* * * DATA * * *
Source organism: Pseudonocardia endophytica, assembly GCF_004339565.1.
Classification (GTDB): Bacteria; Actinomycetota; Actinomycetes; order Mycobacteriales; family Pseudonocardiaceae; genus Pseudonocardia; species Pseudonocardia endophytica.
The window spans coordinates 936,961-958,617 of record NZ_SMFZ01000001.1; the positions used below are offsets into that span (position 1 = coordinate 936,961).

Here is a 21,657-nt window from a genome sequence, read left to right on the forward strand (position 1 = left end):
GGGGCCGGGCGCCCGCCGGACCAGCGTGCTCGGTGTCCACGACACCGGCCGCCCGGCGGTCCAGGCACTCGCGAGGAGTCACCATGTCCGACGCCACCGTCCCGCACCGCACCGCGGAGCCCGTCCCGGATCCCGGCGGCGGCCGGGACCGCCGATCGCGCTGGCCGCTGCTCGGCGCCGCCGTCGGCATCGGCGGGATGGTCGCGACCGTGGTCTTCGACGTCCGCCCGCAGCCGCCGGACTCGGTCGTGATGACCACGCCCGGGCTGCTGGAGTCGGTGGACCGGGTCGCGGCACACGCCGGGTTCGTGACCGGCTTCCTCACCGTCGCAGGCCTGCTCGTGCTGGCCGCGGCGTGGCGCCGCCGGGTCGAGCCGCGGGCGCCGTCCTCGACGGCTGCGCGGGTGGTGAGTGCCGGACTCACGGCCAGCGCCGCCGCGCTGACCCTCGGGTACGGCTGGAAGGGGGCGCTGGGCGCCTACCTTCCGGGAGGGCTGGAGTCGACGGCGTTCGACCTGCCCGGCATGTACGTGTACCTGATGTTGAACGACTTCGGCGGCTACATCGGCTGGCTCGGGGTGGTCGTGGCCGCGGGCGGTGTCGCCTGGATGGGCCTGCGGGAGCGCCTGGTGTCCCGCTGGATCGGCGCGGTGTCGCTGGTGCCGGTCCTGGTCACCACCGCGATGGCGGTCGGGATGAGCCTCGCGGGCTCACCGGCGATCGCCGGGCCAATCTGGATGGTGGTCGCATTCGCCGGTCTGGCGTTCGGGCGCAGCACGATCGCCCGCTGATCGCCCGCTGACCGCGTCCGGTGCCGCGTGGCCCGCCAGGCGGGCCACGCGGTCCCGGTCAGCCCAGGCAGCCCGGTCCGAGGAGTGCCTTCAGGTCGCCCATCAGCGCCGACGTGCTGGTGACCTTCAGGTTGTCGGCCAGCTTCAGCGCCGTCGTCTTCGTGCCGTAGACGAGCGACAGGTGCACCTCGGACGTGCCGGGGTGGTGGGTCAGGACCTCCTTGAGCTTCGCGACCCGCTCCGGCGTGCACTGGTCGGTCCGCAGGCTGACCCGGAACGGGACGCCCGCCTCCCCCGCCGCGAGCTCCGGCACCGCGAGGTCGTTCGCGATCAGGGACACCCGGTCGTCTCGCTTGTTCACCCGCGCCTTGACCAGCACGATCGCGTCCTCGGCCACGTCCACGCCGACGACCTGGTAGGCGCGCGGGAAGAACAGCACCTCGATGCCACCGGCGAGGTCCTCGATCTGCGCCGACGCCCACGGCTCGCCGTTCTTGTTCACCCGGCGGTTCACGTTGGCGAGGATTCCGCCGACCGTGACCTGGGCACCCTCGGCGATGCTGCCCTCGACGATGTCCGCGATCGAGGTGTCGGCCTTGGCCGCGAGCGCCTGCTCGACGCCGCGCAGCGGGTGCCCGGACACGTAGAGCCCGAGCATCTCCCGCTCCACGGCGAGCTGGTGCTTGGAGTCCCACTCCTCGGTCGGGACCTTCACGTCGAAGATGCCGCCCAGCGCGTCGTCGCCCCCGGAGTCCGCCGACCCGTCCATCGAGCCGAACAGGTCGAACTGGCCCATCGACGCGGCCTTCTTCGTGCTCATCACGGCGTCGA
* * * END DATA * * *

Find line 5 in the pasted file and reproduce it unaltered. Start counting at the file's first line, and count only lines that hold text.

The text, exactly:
GGGGCCGGGCGCCCGCCGGACCAGCGTGCTCGGTGTCCACGACACCGGCCGCCCGGCGGTCCAGGCACTCGCGAGGAGTCACCATGTCCGACGCCACCGTCCCGCACCGCACCGCGGAGCCCGTCCCGGATCCCGGCGGCGGCCGGGACCGCCGATCGCGCTGGCCGCTGCTCGGCGCCGCCGTCGGCATCGGCGGGATGGTCGCGACCGTGGTCTTCGACGTCCGCCCGCAGCCGCCGGACTCGGTCGTGATGACCACGCCCGGGCTGCTGGAGTCGGTGGACCGGGTCGCGGCACACGCCGGGTTCGTGACCGGCTTCCTCACCGTCGCAGGCCTGCTCGTGCTGGCCGCGGCGTGGCGCCGCCGGGTCGAGCCGCGGGCGCCGTCCTCGACGGCTGCGCGGGTGGTGAGTGCCGGACTCACGGCCAGCGCCGCCGCGCTGACCCTCGGGTACGGCTGGAAGGGGGCGCTGGGCGCCTACCTTCCGGGAGGGCTGGAGTCGACGGCGTTCGACCTGCCCGGCATGTACGTGTACCTGATGTTGAACGACTTCGGCGGCTACATCGGCTGGCTCGGGGTGGTCGTGGCCGCGGGCGGTGTCGCCTGGATGGGCCTGCGGGAGCGCCTGGTGTCCCGCTGGATCGGCGCGGTGTCGCTGGTGCCGGTCCTGGTCACCACCGCGATGGCGGTCGGGATGAGCCTCGCGGGCTCACCGGCGATCGCCGGGCCAATCTGGATGGTGGTCGCATTCGCCGGTCTGGCGTTCGGGCGCAGCACGATCGCCCGCTGATCGCCCGCTGACCGCGTCCGGTGCCGCGTGGCCCGCCAGGCGGGCCACGCGGTCCCGGTCAGCCCAGGCAGCCCGGTCCGAGGAGTGCCTTCAGGTCGCCCATCAGCGCCGACGTGCTGGTGACCTTCAGGTTGTCGGCCAGCTTCAGCGCCGTCGTCTTCGTGCCGTAGACGAGCGACAGGTGCACCTCGGACGTGCCGGGGTGGTGGGTCAGGACCTCCTTGAGCTTCGCGACCCGCTCCGGCGTGCACTGGTCGGTCCGCAGGCTGACCCGGAACGGGACGCCCGCCTCCCCCGCCGCGAGCTCCGGCACCGCGAGGTCGTTCGCGATCAGGGACACCCGGTCGTCTCGCTTGTTCACCCGCGCCTTGACCAGCACGATCGCGTCCTCGGCCACGTCCACGCCGACGACCTGGTAGGCGCGCGGGAAGAACAGCACCTCGATGCCACCGGCGAGGTCCTCGATCTGCGCCGACGCCCACGGCTCGCCGTTCTTGTTCACCCGGCGGTTCACGTTGGCGAGGATTCCGCCGACCGTGACCTGGGCACCCTCGGCGATGCTGCCCTCGACGATGTCCGCGATCGAGGTGTCGGCCTTGGCCGCGAGCGCCTGCTCGACGCCGCGCAGCGGGTGCCCGGACACGTAGAGCCCGAGCATCTCCCGCTCCACGGCGAGCTGGTGCTTGGAGTCCCACTCCTCGGTCGGGACCTTCACGTCGAAGATGCCGCCCAGCGCGTCGTCGCCCCCGGAGTCCGCCGACCCGTCCATCGAGCCGAACAGGTCGAACTGGCCCATCGACGCGGCCTTCTTCGTGCTCATCACGGCGTCGA